Resume updates and interviews

Is your candidate of choice turning you down?

Or another way to look at it is “do your managers have the interview skills they need to hire the right people?”.

I’ve written blogs and coached many people on what to do during a job interview, helped them through the self-doubt and sweaty palms stage.  I’ve coached them on how to answer questions and what questions they should ask the interviewer.  My clients are ready to strut their stuff, show what they are made of, get it done and get hired.

But, are the managers ready for the interview process?

I’ve got to say a big “NO”.  Some of my clients come back with horror stories detailing the ineffectiveness of the interviewers.  WHAT?  Say it ain’t so…  Are there really companies that have managers who don’t know how to interview job candidates?

Have you caught the sarcasm yet?

Yes, indeed and I’m here to tell you that you (insert your company name) have a problem.  It is easily solvable if you realize it, but sometimes “you don’t know what you don’t know”.  You need to coach on how to conduct the best interview possible. How to put someone at ease, how to ask questions, and not just which ones are legal and which are not.  Teach them to listen and hear what isn’t being said.  Have them learn to watch body language and really pay attention.

An interview is a conversation between two or more people.  You want to hire someone and they want a job.  You EACH want to find out as much as possible in that very limited amount of time.  Each side has choices and a lot of it comes together during the interview process.

That’s the point, isn’t it?

Step one, smile at the candidate and make them feel comfortable.  Start with some light conversation.  You’ll get more valuable information that way.  Intimidation doesn’t work at all.

Step two, understand the details of the job.  Not everything is written on a posted job description and the candidate might ask for more information.  You need to fully understand what the daily routine actually is so you can explain it in enough detail so the candidate leaves with a better picture of expectations.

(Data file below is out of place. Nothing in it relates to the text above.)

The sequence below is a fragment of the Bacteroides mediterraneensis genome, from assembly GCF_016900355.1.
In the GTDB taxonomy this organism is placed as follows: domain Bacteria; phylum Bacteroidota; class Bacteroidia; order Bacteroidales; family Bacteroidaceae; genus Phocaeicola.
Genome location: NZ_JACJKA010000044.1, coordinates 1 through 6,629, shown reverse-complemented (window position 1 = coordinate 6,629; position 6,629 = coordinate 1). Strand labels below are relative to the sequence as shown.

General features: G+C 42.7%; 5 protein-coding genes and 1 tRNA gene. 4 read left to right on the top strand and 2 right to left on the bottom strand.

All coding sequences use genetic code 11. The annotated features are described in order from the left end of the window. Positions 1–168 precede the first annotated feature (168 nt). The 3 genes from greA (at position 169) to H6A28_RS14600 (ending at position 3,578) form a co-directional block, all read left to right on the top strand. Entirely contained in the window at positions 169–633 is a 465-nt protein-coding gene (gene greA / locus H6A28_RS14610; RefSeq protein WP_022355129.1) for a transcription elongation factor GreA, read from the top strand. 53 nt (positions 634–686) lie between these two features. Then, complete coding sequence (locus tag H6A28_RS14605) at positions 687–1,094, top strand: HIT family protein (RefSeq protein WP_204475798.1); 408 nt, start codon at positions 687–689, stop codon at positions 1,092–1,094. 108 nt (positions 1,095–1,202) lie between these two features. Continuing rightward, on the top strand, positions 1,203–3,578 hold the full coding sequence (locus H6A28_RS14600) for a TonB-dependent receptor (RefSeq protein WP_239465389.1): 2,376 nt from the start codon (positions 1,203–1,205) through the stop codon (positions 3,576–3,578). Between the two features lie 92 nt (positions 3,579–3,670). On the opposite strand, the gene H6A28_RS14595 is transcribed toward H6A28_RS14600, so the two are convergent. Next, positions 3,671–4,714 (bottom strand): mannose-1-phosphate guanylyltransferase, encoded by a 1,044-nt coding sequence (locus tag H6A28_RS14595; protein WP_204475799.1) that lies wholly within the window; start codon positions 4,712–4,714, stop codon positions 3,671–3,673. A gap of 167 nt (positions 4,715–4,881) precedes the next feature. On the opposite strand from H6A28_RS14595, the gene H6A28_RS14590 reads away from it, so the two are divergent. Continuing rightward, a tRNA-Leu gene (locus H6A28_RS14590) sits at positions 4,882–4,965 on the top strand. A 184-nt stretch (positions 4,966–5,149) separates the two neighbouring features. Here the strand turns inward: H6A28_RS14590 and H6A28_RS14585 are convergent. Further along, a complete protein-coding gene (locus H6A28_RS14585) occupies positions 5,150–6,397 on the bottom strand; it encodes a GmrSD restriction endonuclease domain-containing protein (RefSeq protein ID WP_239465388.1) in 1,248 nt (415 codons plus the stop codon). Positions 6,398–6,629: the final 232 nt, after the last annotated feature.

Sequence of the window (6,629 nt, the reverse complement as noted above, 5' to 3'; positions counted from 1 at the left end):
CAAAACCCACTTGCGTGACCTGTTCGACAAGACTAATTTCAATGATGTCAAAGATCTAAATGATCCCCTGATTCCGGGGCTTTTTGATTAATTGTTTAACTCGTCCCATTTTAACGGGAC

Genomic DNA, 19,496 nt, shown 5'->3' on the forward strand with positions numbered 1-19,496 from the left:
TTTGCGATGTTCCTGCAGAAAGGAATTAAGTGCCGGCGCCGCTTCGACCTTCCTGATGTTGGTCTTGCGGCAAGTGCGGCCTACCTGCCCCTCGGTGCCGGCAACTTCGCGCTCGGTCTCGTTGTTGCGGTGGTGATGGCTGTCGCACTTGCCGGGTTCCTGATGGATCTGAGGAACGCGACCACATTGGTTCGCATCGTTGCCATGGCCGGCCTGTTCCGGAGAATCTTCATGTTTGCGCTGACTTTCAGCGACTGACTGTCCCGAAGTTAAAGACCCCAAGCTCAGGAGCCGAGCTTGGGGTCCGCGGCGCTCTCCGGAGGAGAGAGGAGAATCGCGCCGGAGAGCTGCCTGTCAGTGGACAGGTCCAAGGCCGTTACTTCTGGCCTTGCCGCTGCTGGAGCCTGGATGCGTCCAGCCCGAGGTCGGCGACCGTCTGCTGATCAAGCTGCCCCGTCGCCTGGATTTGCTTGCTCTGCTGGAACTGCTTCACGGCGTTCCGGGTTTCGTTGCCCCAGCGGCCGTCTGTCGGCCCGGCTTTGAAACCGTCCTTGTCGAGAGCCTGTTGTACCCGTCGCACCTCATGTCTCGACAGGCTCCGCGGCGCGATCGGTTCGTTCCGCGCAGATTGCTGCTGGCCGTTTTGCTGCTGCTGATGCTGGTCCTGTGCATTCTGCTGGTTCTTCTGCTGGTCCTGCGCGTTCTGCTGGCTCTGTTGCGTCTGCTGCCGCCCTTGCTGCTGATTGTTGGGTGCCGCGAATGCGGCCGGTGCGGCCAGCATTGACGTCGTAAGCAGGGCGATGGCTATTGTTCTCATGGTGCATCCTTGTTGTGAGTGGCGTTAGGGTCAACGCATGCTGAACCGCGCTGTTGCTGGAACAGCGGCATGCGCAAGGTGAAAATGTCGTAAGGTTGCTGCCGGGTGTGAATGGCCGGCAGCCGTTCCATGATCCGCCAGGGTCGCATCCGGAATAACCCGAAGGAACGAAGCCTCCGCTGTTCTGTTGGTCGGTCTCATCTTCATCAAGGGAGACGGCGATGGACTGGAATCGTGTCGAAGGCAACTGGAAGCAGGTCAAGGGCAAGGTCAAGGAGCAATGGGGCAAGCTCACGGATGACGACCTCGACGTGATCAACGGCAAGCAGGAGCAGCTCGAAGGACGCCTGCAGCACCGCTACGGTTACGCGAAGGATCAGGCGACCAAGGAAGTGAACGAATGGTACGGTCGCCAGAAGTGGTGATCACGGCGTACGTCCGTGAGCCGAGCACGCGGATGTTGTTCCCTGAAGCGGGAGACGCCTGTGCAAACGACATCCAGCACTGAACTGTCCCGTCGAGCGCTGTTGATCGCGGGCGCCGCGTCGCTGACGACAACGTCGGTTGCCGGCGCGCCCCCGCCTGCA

Step three, don’t dominate the conversation.  Ask open ended questions: who, what, where, why, how… and listen to the answers.  Ask them to expand on things that show their strengths that could be a fit for the job and your organization.  Hiring people where the strengths and values match the company is more important than hearing about weaknesses.

“But I always ask about weaknesses”, you say.

And I say “why?”.   A candidate will give you the mildest weakness they can think of and who cares any way.  How about ask them about their challenges or where they want to grow?  Aren’t you more interested in what they can do?  Stop thinking about the inconsequential things they can’t.  For example, my weakness is patience.  It’s something I’ve been working on for years.  Would that prevent me from getting a job?  Probably not.  When you ask negative questions it just makes the potential hire nervous.

Step four, ask them if they have any other questions or something they didn’t get to cover.  Always thank them for coming in.  Tell them about the process and how long it might take.  Then, and this is incredibly important, get back to them.  It’s unprofessional to interview someone and then never touch base again.  It can be an email, phone call or even snail mail…  Always let them know the final disposition.  Don’t leave them hanging.

Finally, enjoy it.  You’re meeting someone new and having a conversation, don’t make it drudgery.  Be proud of the company you’re working for, share your experience and enthusiasm.  If you’re open, honest, and comfortable, the candidate will be too.

Go hire someone awesome!

 

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